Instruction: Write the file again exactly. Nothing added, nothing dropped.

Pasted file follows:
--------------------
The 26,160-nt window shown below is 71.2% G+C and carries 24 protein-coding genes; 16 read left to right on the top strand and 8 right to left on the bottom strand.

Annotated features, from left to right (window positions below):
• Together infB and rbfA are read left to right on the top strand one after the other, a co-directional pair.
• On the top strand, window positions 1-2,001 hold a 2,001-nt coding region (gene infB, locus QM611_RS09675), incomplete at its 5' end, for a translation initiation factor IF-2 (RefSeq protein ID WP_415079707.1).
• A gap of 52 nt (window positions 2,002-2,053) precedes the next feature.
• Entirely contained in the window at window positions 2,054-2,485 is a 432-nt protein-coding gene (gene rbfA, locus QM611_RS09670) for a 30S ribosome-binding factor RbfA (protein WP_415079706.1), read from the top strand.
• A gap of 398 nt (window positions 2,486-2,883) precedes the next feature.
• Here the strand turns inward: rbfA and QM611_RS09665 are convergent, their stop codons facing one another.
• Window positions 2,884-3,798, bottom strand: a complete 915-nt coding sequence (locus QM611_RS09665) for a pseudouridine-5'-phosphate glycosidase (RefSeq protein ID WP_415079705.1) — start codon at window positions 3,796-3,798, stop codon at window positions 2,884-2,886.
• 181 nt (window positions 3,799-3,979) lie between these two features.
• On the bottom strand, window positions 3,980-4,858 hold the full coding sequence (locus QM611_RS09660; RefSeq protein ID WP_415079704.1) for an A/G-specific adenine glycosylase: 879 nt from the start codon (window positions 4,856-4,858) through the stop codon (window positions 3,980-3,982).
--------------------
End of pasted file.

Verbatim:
The 26,160-nt window shown below is 71.2% G+C and carries 24 protein-coding genes; 16 read left to right on the top strand and 8 right to left on the bottom strand.

Annotated features, from left to right (window positions below):
• Together infB and rbfA are read left to right on the top strand one after the other, a co-directional pair.
• On the top strand, window positions 1-2,001 hold a 2,001-nt coding region (gene infB, locus QM611_RS09675), incomplete at its 5' end, for a translation initiation factor IF-2 (RefSeq protein ID WP_415079707.1).
• A gap of 52 nt (window positions 2,002-2,053) precedes the next feature.
• Entirely contained in the window at window positions 2,054-2,485 is a 432-nt protein-coding gene (gene rbfA, locus QM611_RS09670) for a 30S ribosome-binding factor RbfA (protein WP_415079706.1), read from the top strand.
• A gap of 398 nt (window positions 2,486-2,883) precedes the next feature.
• Here the strand turns inward: rbfA and QM611_RS09665 are convergent, their stop codons facing one another.
• Window positions 2,884-3,798, bottom strand: a complete 915-nt coding sequence (locus QM611_RS09665) for a pseudouridine-5'-phosphate glycosidase (RefSeq protein ID WP_415079705.1) — start codon at window positions 3,796-3,798, stop codon at window positions 2,884-2,886.
• 181 nt (window positions 3,799-3,979) lie between these two features.
• On the bottom strand, window positions 3,980-4,858 hold the full coding sequence (locus QM611_RS09660; RefSeq protein ID WP_415079704.1) for an A/G-specific adenine glycosylase: 879 nt from the start codon (window positions 4,856-4,858) through the stop codon (window positions 3,980-3,982).